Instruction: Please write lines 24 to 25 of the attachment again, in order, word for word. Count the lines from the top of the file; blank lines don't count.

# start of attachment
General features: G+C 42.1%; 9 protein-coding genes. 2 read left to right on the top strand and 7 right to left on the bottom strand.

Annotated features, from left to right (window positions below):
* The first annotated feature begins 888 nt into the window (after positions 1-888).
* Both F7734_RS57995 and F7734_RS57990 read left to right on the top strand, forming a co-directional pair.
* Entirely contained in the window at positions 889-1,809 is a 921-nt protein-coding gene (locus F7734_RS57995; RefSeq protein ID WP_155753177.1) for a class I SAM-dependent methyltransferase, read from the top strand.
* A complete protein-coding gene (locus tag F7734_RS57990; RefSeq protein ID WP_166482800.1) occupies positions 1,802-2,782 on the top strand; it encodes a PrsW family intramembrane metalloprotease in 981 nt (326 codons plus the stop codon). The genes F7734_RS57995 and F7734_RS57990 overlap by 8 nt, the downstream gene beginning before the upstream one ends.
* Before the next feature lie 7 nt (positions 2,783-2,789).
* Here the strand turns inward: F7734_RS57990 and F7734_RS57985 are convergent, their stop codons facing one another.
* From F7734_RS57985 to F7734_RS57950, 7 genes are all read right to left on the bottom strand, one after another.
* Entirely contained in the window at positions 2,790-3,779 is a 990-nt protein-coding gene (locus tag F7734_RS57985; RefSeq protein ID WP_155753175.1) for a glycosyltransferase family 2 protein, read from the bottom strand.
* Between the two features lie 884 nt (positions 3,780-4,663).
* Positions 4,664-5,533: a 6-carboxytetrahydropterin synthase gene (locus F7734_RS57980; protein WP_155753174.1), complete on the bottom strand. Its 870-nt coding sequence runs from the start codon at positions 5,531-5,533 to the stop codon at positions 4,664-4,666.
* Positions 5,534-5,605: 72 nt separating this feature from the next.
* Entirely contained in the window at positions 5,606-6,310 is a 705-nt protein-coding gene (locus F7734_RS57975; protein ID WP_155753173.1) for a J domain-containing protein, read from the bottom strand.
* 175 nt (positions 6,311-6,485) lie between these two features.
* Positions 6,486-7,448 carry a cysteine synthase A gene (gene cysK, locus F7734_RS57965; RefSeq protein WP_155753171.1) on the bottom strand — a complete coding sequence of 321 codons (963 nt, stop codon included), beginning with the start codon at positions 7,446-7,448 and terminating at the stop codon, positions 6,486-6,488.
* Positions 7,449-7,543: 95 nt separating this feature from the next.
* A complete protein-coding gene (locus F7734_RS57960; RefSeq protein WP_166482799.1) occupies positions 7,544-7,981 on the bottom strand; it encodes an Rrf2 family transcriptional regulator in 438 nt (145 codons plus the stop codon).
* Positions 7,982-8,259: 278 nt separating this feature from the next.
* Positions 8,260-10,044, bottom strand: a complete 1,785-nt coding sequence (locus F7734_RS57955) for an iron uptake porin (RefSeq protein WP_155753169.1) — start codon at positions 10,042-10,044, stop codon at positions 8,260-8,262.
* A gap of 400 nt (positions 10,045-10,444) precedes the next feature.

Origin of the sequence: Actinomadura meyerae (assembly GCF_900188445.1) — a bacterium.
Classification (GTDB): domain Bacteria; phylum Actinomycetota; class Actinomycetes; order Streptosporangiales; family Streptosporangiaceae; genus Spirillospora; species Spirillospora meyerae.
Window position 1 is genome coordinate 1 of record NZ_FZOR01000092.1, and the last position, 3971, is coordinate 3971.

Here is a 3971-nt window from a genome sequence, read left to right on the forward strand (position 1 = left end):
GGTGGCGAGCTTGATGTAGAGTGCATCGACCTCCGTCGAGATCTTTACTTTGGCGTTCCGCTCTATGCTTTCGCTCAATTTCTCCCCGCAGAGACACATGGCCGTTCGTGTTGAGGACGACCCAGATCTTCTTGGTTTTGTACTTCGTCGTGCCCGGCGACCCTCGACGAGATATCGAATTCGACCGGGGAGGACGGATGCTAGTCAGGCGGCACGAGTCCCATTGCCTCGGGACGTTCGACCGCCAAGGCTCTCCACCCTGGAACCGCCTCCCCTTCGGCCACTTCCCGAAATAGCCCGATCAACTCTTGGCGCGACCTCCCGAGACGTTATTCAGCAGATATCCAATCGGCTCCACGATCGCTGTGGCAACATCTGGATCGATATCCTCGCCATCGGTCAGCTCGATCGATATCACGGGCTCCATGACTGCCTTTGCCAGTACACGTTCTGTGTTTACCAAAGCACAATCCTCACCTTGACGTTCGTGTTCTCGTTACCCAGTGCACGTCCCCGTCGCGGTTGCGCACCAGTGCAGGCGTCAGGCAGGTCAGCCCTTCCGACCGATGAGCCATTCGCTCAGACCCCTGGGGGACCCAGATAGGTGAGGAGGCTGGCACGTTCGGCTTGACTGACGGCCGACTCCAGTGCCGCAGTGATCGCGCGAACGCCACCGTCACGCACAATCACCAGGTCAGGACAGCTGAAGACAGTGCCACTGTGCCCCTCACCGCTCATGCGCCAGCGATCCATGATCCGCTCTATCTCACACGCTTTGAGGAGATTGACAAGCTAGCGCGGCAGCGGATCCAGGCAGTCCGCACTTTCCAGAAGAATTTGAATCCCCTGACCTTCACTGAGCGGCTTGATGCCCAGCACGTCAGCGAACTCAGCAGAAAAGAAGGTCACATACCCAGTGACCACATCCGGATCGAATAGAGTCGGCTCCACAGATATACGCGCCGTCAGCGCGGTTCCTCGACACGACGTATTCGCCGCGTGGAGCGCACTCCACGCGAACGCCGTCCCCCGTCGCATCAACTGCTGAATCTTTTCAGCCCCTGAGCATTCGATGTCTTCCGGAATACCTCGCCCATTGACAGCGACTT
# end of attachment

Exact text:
Window position 1 is genome coordinate 1 of record NZ_FZOR01000092.1, and the last position, 3971, is coordinate 3971.

Here is a 3971-nt window from a genome sequence, read left to right on the forward strand (position 1 = left end):